|Daily (or day-to-day) management||
(De jure or de facto) acts either necessitated by the company's daily needs or which, due to their urgent nature and minor importance, do not require the authorisation of the board of directors. The concept of daily management varies from one company to another.
A company may opt for either equity or debt financing. For accounting purposes, debt is recorded based on its maturity: short-term loans (such as a bank credit line), short- or long-term debt instruments (bonds, notes, etc.), and off-balance-sheet financing (such as leasing arrangements).
|Delegation of authority|
Ownership and control of a company depend on the percentage of shares held by a shareholder. Dilution occurs when new shares are issued further to a capital increase. This usually happens when additional financing is required while debt ratios must remain stable (for instance, the company no longer has sufficient liquidity, a new research or development phase is started, etc.). Additional funds may be raised either on- or off-exchange. Dilution may also occur when employees/management exercise their options or warrants (to acquire existing or new shares) or when the holders of convertible debt instruments exercise their rights and acquire shares of the company.
|Directors & officers insurance (D&O insurance)||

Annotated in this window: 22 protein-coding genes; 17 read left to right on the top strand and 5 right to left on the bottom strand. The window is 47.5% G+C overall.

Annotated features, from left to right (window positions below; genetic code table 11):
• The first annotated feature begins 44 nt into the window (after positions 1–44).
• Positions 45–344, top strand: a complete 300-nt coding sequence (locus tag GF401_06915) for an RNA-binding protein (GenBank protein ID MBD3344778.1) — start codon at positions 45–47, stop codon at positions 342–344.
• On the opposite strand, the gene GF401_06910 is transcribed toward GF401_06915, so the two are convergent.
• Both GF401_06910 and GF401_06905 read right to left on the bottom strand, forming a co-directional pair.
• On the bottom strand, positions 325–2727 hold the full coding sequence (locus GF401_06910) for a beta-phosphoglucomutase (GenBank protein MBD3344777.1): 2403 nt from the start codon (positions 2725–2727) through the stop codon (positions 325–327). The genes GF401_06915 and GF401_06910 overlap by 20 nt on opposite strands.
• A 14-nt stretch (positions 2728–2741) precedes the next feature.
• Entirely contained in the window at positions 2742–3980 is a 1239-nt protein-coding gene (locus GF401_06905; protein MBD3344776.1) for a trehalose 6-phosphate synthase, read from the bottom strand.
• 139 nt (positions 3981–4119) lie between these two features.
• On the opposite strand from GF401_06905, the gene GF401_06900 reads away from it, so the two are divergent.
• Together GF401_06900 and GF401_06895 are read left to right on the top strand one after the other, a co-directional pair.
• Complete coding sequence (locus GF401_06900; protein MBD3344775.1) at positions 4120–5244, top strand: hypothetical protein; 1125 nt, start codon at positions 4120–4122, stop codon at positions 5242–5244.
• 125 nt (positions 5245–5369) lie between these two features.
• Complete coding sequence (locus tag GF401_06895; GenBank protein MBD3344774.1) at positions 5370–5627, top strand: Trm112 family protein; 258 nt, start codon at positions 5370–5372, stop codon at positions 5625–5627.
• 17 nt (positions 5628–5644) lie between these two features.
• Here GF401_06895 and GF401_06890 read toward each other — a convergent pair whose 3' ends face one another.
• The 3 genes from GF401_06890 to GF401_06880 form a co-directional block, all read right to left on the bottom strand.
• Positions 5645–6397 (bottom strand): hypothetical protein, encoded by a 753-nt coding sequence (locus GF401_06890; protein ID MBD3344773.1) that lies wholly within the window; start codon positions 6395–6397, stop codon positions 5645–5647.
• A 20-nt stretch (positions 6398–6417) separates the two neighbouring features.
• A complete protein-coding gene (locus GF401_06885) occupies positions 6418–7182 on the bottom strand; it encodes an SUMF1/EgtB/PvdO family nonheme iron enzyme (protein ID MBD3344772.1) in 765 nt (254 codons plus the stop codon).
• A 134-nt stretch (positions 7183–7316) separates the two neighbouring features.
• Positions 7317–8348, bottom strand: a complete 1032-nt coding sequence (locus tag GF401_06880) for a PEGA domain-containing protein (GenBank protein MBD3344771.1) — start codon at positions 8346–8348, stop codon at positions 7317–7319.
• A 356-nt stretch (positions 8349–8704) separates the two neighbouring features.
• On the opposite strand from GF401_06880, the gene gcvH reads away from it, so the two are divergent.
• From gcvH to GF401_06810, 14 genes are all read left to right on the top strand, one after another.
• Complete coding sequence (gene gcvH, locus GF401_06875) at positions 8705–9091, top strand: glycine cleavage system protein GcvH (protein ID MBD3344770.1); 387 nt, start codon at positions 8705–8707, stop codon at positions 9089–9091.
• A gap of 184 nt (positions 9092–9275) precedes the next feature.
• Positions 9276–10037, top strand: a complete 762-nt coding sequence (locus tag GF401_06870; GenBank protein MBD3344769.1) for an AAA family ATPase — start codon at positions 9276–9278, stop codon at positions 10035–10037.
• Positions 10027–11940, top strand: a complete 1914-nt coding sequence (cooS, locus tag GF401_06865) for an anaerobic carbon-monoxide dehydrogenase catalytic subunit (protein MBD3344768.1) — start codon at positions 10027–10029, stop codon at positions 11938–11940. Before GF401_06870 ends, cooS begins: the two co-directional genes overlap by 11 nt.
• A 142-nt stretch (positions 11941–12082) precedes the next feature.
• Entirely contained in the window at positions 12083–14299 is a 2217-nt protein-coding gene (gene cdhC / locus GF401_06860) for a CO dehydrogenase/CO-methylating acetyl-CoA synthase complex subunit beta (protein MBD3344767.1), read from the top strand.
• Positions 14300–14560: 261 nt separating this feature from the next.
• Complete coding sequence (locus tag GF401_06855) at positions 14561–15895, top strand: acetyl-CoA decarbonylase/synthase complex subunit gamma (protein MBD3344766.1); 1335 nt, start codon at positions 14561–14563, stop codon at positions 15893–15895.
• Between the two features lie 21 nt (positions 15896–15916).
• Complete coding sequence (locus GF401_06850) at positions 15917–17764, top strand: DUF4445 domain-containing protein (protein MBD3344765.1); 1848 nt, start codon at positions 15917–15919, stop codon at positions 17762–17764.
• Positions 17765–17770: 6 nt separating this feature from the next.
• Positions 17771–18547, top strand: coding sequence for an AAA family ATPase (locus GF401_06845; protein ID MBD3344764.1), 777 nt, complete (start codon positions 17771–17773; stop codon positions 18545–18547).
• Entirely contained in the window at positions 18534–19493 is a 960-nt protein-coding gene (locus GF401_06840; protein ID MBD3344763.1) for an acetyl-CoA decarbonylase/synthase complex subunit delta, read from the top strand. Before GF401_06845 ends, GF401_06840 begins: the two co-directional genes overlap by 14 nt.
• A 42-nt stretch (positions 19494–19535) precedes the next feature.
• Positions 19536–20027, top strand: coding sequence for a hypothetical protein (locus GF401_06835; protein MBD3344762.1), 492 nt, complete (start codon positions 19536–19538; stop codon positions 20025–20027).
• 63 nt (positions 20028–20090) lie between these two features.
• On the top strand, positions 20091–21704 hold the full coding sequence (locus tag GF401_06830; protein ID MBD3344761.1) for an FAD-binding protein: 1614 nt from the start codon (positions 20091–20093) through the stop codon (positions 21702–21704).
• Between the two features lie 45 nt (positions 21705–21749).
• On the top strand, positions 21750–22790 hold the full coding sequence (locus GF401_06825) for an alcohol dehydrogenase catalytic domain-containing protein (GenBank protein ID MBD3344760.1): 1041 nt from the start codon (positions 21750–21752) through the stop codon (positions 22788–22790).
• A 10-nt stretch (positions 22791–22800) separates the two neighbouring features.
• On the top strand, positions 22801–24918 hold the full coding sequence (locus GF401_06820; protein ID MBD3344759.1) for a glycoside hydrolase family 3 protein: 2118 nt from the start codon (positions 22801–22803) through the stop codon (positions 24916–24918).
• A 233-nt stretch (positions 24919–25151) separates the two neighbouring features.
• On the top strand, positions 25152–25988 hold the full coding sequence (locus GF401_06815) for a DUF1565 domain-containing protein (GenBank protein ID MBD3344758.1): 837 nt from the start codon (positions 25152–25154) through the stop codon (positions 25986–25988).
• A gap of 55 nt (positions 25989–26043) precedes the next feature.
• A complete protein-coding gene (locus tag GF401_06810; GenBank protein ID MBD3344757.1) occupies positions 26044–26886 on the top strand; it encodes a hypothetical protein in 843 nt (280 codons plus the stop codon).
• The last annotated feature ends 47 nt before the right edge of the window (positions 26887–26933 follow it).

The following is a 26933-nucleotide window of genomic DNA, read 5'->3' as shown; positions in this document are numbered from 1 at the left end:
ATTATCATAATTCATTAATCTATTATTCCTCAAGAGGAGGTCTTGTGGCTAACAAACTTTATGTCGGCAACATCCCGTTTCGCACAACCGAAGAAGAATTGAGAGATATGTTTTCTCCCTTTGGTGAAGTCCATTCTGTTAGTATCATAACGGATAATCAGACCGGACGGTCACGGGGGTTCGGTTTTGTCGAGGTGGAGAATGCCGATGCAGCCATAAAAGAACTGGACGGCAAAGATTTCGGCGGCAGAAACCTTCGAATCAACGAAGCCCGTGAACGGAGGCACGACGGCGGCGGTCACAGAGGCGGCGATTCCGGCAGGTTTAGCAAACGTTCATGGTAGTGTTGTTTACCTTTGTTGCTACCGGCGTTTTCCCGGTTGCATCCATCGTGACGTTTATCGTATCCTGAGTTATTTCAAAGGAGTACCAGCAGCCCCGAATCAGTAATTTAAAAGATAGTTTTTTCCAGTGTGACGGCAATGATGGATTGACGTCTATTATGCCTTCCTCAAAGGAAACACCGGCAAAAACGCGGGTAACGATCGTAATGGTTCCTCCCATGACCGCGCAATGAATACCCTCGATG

An insurance policy intended to protect the company and its directors and officers against the risks relating to the latter's liability.
FR: Assurance D&O/ NL: D&O verzekering
When a company sells its own or its parent company's shares to its directors, employees and/or consultants at a discount, a taxable benefit arises, assessed at the fair market value of the share less the price paid. A circular issued by the Belgian tax administration on 21 June 1995 provides for an exemption if: (i) the shares are issued in whole or in part to the company's employees further to a capital increase (pursuant to Article 609 of the Company Code); (ii) the discount is no more than 20% of the normal issue price; (iii) the company distributed at least two dividends during the three last financial years; (iv) the shares have voting rights; (v) total capital increases in the current financial year and the four preceding financial years do not exceed 20% of the company's capital; and (vi) the shares are in registered form and non-transferable for five years (except under certain circumstances, such as termination of the employment contract, retirement, or death or disability of the beneficiary or his or her spouse).
Shareholder agreements or articles of association often contain drag-along provisions in favour of majority shareholders. A drag-along right allows a majority shareholder or group of shareholders to force a minority shareholder to join the transaction at the same conditions without, for instance, jeopardising the sale of the company (e.g., if the board is in favour of selling, all shareholders are obliged to vote in favour).